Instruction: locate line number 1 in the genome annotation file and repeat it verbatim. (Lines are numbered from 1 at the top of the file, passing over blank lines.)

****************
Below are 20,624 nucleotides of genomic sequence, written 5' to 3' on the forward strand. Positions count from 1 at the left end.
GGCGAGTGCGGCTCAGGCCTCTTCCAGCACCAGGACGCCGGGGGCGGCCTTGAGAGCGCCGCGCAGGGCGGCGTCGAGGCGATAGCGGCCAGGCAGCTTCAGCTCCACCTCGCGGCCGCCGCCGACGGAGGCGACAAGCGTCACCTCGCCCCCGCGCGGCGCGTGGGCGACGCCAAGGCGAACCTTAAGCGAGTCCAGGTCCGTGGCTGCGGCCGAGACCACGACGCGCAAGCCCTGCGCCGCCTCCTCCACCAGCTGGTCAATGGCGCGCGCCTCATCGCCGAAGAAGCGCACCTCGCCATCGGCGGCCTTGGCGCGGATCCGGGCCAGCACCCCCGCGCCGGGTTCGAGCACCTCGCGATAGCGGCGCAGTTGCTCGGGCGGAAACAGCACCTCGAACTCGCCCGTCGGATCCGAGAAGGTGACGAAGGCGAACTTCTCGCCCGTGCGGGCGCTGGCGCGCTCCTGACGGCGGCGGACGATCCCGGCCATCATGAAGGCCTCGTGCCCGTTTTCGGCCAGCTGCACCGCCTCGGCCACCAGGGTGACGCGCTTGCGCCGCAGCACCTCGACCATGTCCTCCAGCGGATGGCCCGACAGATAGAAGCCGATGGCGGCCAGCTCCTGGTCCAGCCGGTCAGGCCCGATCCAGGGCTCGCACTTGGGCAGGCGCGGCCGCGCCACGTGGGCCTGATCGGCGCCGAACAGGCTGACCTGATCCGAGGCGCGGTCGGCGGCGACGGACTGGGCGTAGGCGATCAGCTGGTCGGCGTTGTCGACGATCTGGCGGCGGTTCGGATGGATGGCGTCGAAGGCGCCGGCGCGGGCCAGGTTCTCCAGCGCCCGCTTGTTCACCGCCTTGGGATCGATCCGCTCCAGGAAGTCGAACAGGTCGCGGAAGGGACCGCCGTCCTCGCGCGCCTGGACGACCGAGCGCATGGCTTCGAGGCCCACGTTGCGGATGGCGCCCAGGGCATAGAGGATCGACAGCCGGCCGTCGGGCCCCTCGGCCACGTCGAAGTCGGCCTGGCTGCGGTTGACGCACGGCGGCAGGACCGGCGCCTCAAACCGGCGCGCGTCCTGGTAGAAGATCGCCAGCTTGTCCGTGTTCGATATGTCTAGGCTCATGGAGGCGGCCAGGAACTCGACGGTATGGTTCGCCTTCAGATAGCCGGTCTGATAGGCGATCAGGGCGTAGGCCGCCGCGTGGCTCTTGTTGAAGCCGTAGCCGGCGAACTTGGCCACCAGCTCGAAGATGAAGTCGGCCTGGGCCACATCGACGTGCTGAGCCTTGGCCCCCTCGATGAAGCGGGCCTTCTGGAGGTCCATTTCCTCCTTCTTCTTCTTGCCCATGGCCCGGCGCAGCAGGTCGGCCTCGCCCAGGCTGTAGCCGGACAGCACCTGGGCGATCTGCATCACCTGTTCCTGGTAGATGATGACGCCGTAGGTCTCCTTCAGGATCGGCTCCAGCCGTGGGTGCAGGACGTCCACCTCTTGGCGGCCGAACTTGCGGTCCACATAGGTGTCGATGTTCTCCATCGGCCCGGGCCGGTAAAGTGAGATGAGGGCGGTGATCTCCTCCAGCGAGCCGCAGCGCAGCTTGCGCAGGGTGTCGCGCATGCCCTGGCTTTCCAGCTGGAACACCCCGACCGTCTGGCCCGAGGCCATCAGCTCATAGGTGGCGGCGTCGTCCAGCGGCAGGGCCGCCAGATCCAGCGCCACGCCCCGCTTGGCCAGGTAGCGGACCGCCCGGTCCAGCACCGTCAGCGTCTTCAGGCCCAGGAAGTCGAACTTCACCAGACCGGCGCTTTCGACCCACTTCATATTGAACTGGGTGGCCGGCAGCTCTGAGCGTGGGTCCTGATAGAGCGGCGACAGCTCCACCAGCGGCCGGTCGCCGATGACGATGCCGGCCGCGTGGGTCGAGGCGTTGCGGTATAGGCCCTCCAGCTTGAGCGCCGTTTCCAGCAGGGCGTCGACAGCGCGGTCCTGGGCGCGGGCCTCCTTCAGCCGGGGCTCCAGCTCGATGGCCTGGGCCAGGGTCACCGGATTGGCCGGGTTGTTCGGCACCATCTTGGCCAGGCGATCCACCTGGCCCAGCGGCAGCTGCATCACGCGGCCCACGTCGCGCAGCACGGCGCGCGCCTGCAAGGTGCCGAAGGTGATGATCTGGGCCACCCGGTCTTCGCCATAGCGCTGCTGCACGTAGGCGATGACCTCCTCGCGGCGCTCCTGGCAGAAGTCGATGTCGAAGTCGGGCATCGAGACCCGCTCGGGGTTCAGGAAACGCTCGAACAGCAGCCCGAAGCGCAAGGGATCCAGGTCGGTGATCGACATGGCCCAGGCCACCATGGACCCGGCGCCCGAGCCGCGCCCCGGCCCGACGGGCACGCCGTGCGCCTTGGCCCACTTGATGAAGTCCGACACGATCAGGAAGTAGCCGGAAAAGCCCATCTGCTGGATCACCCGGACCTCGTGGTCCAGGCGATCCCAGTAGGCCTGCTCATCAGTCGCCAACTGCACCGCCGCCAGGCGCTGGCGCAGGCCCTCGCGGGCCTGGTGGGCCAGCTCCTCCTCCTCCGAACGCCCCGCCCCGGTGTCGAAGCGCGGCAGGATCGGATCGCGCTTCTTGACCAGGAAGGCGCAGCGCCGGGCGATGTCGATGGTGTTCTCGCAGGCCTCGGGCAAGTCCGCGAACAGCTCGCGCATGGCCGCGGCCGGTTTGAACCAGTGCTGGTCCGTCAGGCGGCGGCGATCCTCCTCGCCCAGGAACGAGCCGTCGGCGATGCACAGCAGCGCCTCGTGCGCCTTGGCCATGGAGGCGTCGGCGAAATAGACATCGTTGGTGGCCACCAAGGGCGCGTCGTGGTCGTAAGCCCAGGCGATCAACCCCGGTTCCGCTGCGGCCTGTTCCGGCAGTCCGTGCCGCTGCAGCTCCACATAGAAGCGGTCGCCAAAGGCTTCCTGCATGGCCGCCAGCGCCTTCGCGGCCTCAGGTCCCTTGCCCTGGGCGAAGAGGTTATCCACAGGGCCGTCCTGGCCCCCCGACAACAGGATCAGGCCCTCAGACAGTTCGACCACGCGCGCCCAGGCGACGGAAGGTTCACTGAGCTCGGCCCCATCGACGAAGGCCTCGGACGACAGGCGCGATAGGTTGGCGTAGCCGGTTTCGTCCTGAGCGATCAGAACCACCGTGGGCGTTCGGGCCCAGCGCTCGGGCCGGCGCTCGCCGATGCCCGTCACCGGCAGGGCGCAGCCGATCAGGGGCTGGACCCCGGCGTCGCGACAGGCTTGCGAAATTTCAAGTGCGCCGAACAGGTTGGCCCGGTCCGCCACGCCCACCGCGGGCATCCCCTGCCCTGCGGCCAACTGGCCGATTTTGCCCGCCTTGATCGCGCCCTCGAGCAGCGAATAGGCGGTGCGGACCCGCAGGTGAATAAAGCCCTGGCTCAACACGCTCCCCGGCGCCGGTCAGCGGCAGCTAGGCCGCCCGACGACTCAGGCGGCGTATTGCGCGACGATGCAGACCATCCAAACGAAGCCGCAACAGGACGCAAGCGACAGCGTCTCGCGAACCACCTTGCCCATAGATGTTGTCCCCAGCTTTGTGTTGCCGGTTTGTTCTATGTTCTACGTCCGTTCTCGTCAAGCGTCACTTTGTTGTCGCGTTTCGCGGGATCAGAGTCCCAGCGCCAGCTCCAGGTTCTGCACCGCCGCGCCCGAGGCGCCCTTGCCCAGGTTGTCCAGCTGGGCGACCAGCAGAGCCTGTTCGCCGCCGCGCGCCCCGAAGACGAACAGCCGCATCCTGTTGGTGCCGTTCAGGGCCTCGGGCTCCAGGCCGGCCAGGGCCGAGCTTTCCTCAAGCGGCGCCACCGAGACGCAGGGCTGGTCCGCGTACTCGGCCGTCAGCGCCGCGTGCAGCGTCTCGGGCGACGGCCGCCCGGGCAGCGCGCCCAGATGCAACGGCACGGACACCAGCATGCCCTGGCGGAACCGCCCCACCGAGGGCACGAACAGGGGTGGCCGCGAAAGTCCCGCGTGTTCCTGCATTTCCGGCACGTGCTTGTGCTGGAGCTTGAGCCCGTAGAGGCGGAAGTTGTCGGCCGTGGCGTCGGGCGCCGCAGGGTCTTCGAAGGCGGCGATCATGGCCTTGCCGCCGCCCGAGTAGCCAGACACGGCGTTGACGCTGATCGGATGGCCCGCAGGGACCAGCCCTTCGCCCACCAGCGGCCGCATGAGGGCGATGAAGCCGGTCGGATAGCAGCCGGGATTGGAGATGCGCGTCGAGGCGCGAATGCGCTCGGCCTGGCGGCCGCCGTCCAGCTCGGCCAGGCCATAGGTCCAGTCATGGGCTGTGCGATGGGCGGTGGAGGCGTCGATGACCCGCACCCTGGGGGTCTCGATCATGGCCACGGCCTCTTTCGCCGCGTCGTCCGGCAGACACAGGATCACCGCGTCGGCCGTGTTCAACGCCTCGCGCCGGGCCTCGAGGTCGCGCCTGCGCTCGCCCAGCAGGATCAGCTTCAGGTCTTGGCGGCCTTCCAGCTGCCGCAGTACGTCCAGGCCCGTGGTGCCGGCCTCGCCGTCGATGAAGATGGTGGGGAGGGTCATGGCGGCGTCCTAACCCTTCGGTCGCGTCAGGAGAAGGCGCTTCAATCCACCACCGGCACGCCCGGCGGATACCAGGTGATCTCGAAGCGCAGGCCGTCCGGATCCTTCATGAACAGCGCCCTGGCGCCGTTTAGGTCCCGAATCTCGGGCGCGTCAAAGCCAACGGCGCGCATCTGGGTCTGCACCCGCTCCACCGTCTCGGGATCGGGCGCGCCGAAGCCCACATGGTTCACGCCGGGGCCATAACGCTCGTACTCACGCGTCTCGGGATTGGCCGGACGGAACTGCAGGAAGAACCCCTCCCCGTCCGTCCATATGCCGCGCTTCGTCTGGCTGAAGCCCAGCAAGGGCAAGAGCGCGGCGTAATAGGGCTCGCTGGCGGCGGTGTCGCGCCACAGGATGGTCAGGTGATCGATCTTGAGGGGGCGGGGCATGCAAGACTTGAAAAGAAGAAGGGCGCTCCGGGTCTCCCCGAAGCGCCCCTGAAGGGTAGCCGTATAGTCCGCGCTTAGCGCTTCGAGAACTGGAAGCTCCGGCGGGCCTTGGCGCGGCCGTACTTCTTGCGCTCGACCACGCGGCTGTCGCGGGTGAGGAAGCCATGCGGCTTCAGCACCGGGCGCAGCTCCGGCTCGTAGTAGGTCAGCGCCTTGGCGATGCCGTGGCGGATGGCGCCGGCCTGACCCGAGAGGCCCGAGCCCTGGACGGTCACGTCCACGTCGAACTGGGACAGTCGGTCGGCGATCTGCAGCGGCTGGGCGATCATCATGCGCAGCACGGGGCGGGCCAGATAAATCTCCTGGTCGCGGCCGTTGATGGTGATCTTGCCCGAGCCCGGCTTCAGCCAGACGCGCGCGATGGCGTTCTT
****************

Below are 20,624 nucleotides of genomic sequence, written 5' to 3' on the forward strand. Positions count from 1 at the left end.